District 9 is obviously a biggie. Produced by Peter Jackson after his project with newbie film director Neill Blomkamp, Halo, fell through. District 9 is based on a short film made by Blomkamp, available on youtube, called Alive in Jo’burg. Aliens land on earth, but the leaders of their hive-like society are all killed and so the drone-type population are at a loose end and don’t know what to do. They have the technology and ability to destroy humans but lack the leadership. So they get interred in apartheid style camps in Johannesburg, where humans taunt and interrogate them. MNU agent, van de Merwe, gets to know the aliens a bit better than he would like.
Looks amazing, effects are – as always when it comes to PJ – brilliant, and it has a interesting story and story-telling technique. Even the website is pretty cool. It even had a 100% positive feedback rating on Rotten Tomatoes, until troll-critic, Armond White, gave a predictably bad review (see here the whole saga, and see here the list of films White does and doesn’t like – you can make up your mind whether he’s nuts or just messing with people). And yes, several of my friends/former colleagues were involved in the production so I might be just a little biased. I’m not saying it’s ‘the best film ever’ yet, but I am excited about seeing it.
A slightly less serious but curiously interesting film, Julie and Julia, is coming out soon. Based on the book of the blog based on the book of cook(?)/author Julia Childs. The trailer shows two parallel stories – one of Julia Child who follows her diplomat husband to Paris, where she takes up cooking lessons as a hobby. The French are appalled at this American woman’s lack of grace, skill, etc as they would be in the 60s/70s when this took place (and probably still would be today). But she fumbles through the lessons and at the end of it writes and publishes her hit book on Mastering the Art of French Cooking – now unsurprisingly on the bestseller charts after 40 odd years. Cut to the 2002 where New Yorker Julie Powell finds her life unfulfilling, and decides to embark on a year long mission – cooking every one of Julia Child;s recipes in one year. And writing about it. This was back when blogs were a fairly new concept (and not flooded with muppets like me sharing every boring detail of their lives and or opinions!). A pretty tough challenge on a good day/year and bound to result in many humorous, inspiring and possibly poignant situations. Trailer looks good. Even the boys at aintitcool like it, so it can’t all be silly chick-flick drivel. Plus I’ve found a newly undeveloped desire to learn to cook, so this may yet inspire me! Hope it’s playing on the flight home next week 🙂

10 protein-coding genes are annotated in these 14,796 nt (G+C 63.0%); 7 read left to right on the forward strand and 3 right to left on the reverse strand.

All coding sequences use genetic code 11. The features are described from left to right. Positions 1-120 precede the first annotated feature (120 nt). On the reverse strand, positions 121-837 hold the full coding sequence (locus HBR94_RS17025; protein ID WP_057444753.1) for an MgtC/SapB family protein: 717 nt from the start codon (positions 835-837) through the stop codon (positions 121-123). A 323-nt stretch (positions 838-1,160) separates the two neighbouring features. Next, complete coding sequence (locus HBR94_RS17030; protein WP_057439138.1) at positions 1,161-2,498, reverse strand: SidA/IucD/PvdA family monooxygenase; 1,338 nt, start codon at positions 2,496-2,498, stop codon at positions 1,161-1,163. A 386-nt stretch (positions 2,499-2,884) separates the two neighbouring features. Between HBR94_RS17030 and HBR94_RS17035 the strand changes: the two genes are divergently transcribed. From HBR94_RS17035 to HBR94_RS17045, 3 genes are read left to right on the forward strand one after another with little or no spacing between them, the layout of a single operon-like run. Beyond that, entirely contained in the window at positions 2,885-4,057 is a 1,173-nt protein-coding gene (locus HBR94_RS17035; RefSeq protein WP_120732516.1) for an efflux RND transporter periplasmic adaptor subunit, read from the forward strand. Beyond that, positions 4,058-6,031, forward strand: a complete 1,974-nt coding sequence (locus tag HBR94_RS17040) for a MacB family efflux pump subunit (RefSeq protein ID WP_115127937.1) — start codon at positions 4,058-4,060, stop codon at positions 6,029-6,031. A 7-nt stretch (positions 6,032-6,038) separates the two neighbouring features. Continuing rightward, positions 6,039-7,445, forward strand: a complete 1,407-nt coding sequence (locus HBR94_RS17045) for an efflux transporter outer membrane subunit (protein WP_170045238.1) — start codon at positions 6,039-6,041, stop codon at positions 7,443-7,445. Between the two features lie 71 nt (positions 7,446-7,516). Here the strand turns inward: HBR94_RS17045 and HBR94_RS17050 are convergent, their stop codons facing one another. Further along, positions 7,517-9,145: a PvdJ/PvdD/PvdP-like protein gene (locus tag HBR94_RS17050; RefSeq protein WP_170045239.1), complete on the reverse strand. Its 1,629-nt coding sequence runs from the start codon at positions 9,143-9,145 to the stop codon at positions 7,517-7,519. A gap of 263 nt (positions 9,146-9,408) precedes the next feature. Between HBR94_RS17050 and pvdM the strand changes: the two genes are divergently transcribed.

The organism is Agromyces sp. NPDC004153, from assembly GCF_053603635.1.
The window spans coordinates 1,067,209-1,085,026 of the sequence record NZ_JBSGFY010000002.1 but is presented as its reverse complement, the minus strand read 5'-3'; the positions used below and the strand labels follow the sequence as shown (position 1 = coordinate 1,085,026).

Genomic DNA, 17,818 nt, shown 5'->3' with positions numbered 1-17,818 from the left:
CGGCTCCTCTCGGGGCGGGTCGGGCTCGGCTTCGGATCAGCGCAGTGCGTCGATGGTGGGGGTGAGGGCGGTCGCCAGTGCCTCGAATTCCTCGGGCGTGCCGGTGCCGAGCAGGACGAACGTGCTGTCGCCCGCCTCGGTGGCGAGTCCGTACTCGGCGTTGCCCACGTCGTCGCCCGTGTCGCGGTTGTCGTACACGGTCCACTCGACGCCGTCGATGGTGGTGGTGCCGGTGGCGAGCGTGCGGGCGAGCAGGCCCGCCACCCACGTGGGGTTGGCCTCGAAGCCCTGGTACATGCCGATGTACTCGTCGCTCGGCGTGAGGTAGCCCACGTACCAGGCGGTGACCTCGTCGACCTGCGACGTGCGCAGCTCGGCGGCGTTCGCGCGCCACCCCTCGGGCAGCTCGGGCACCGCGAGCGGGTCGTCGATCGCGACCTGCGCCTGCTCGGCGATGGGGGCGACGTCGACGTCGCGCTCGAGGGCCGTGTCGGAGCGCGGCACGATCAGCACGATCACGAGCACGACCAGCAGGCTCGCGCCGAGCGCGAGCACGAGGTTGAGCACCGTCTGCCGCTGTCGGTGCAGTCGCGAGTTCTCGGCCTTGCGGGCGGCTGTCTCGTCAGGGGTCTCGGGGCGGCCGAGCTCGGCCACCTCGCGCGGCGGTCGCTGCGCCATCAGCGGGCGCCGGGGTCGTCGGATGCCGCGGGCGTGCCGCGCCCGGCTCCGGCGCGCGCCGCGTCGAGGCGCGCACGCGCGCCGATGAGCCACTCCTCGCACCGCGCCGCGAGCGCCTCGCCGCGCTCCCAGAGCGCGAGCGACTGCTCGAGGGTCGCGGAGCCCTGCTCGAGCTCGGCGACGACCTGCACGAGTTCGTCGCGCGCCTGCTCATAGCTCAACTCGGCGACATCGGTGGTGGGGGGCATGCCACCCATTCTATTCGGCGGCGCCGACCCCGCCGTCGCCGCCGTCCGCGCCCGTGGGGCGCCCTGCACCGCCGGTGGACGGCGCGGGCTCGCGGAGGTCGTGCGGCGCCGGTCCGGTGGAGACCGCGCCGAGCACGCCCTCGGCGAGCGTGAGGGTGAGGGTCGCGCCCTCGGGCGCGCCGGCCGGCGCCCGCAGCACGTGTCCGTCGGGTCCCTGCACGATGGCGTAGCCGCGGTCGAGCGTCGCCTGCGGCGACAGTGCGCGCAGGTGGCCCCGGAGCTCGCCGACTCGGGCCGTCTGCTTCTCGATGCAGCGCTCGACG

Another short film to gain enough notice from the right people (TIm Burton and Russian director Timur (?) are good names to have on your call sheet) is ‘9‘. The short is available on youtube and is now being developed into a feature length film. It’s a touching animated tale of a professor who creates 9 puppets each with a part of his soul in them to protect humanity from complete extinction (at least that’s the way I read it). Crazy Bosch or steam-punk inspired machines roam the earth seeking the last traces of humanity and attempting to destroy them. The flimsy stuffed dolls seem no match for these evil devices. The animation is stunning – watch the short film to get a sample – and the online viral campaign has very passionate followers (see facebook group). It’s one to watch out for.
A wee bit further into the future, but starting the promotional drive already, is Tim Burton’s Alice in Wonderland (March 2010). Predictably it stars Burtons’ best-friend-for-life-Johnny Depp (Mad Hatter) and wife-Helena Bonham-Carter (Red Queen), but also attracted a couple of British comedy acting talents; Stephen Fry (Chesire Cat), Matt Lucas (Tweedle-Dum and Tweedle Dee), American Anne Hathaway (White Queen), and newbie Australian Mia Wasikowska as titular Alice. The film apparently combine Lewis Carroll’s two Alice novels – Through the Looking Glass and Alice in Wonderland, and features a teenage Alice returning to Wonderland after loosing all memory of having been there before. So far only production stills and promotional shots of the cast have been released, but the crazy costumes and combination of talents are enough to whet my interest.
I’m sure I’ve overlooked plenty of exciting films coming out soon (I haven’t even mentioned the new Twilight film…), but this should at least keep me going for a wee while. Any thing else worth looking out for will, of course, be added to the blog in due course. In the meantime, enjoy your popcorn!
I’d love to know where this picture came from originally (please comment if you know), but I think it illustrates quite nicely what Mike and I thought of Kung Fu Panda!
(click to embiggen)
Earlier this year it was announced by Tom Tykwer, that the Wachowski’s had bought the rights to Cloud Atlas, a novel written by David Mitchell. Tykwer is adapting the screenplay of the award winning 2004 novel, although it is unclear who is set to direct, at this stage.
This news got Mike and I very interested. The Wachowski’s are of course best known for The Matrix (one of Mike’s favourite films) and the hugely underrated but very entertaining, Speed Racer. Tykwer’s Run Lola Run is, amongst others, one of my favourite films. The combination of filmmakers was sure to be an intriguing and successful one.